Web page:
Keynote from Tim O’Reilly
Tim’s keynote touched on the “Google/Amazon/etc. as open source app” theme that he discussed also at OSCON last year (and he mentioned its familiarity) but also toured other areas of notable/high-potential/otherwise worthwhile activity that (he thinks) hold great promise:
- Hacking (in the tinkering sense)
- Second generation network effects like social software and net-enabled market research and data visibility
- The architecture of participation (e.g. the user-supplied content in Amazon search results)
- Getting beyond the single device
- Robotics and hardware hacking
The talk was a great “heads-up” for areas to watch. Some of this stuff I was familiar with, some I was just aware of, some was completely new. Smoothing out that “lumpiness” of knowledge is one of O’Reilly’s stated corporate missions. Tim’s talk was right on target.
Data visualization is an undercurrent to many of the themes touched on. For example, the sector maps available at http://smartmoney.com/sectormaps and http://netscan.research.smartmoney.com/Static/treemap. I hadn’t seen these before and can think of a lot of other kinds of data I’d like to organize with this kind of tool.
Evolving the Bad Guy
Eric Bonabeau gave an entertaining and informative introduction to evolutionary programming. If it is axiomatic, as he claims, that:
- Our brains are bad at dealing with complexity.
- It is inevitable that a complex system has loopholes which can and will be exploited.
- Our world is filled with complex systems (tax code, power grids, software, etc.)
Then, harnessing the power of evolution in programming gives us a way to discover loopholes in these complex systems that we couldn’t find otherwise. The basic idea is to create a symbolic representations of actors in a system, a fitness function that measures how that actor performs, and the rules in a system. Then, recombine the pieces of those actors and evaluate their fitness to evolve the most fit actors.
The key benefit of this technique is that it can evaluate a huge number of potential solutions — far more than any more traditional method could. It also evaluates solutions that aren’t thought of a priori by developers or testers. It’s sort of like running all computationally possible unit tests on a piece of code without explicitly writing any of the unit tests.
Next Generation File Sharing With Social Software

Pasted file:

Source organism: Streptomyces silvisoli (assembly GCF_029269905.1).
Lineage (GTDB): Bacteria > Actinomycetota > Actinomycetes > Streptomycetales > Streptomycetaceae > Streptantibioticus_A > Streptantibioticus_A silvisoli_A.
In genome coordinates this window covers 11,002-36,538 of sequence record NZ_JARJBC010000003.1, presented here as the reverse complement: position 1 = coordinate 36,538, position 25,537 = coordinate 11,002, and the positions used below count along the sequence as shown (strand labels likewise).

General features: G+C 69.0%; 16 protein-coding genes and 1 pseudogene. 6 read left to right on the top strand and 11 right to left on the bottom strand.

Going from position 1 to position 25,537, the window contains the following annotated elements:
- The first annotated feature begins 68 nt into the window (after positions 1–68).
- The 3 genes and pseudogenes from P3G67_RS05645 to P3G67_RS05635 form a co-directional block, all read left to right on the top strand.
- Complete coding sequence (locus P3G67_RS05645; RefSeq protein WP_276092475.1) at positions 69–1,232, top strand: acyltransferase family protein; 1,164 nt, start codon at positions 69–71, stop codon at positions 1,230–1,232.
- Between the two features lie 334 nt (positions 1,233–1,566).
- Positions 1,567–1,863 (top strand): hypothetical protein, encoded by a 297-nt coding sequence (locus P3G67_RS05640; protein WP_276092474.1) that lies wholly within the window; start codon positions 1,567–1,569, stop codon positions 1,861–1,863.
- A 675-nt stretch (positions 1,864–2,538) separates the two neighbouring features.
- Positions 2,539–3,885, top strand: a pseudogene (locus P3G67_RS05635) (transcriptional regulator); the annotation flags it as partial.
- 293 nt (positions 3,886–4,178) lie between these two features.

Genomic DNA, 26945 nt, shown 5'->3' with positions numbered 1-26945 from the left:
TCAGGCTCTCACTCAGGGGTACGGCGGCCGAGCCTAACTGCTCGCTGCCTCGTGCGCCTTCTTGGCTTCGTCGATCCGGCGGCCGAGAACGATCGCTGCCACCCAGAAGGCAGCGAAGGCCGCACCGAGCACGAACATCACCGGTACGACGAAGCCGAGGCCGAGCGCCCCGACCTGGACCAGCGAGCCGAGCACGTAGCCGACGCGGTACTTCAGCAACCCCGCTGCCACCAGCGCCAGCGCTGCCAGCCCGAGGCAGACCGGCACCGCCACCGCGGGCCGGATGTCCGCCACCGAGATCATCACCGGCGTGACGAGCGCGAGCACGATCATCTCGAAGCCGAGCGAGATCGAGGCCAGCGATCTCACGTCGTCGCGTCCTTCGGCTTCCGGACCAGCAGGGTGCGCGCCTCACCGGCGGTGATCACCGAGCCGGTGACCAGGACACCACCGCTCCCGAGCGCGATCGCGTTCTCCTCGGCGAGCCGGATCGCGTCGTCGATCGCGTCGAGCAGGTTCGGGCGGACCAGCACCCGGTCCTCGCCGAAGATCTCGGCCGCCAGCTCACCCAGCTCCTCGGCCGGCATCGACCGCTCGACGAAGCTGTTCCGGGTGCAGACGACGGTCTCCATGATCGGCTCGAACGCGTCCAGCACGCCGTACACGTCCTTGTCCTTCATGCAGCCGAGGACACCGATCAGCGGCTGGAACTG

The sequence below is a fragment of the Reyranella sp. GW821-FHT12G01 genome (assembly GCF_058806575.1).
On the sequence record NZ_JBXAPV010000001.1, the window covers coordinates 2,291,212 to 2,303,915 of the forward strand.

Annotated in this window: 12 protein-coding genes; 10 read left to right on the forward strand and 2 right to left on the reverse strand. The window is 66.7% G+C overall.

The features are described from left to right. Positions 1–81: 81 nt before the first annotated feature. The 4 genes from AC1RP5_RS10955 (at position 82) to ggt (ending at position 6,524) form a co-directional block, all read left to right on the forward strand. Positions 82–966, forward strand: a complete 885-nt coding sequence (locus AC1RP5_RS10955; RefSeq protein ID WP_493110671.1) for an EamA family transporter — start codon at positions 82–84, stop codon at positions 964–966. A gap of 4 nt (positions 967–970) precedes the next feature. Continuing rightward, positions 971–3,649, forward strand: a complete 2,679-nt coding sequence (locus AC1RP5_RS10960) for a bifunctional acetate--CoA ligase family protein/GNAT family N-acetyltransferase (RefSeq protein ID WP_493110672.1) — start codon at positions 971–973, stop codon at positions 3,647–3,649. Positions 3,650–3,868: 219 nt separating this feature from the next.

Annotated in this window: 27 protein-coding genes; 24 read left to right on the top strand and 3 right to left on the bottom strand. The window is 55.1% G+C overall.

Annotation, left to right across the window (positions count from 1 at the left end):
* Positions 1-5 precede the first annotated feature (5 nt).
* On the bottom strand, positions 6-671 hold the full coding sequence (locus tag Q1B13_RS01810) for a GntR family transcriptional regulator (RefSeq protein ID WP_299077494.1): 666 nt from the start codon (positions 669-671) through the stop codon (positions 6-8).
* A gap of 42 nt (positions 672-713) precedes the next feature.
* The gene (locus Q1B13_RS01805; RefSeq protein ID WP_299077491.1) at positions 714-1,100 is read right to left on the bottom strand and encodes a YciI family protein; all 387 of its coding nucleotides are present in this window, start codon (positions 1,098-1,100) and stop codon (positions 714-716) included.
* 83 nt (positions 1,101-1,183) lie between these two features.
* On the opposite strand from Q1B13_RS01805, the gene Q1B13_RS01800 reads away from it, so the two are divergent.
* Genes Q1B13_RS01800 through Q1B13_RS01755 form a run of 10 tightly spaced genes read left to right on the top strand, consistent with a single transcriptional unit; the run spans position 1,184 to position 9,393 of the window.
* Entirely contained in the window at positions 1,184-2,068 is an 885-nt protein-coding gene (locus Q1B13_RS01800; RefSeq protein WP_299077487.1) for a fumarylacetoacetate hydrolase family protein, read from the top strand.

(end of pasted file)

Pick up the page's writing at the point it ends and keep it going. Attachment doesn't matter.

Robert Kaye laid out how to build (with plenty of prior-art worthy detail, patent hounds) a file sharing infrastructure that provides sufficiently adequate protection (in the worst case compromise scenario) against identifying network users with anything else than anonymous IP addresses.
The technologies he talked about are not revolutionary (which he acknowledges) — a combination of web services, SSH, PGP, and existing P2P protocols and clients. The distinctive part are the social models. His envisioned infrastructure lets different “tribes” set their own rules on what it takes to be part of the group and what kinds of privileges you have. Individual tribes can similarly define how they relate to other tribes and so-on, forming larger aggregates of interrelated individuals which can still preserve their local rules on interaction.
The weak links in a crypto or security regime, Robert emphasized, are people. For example, someone who shouldn’t gets permission to join a group. So the solutions to these kinds of problems involve the rules for interpersonal interaction and having “tribal leaders” establish and enforce those norms.
I don’t have a mobile phone, so I went to this talk to see what I
am or am not missing out on. I’m not now going to run out and buy one,
but what this session really hit home for me was that voice
communication was a popular, useful trojan horse which got millions of
people to start carrying around pocket-sized (or thimble-sized, if
wirelessly networked computers.
A lot of what’s being presented all over this conference are
brainstorms of what to do with this swarm of chatty, roving
computers. These brainstorms are all over the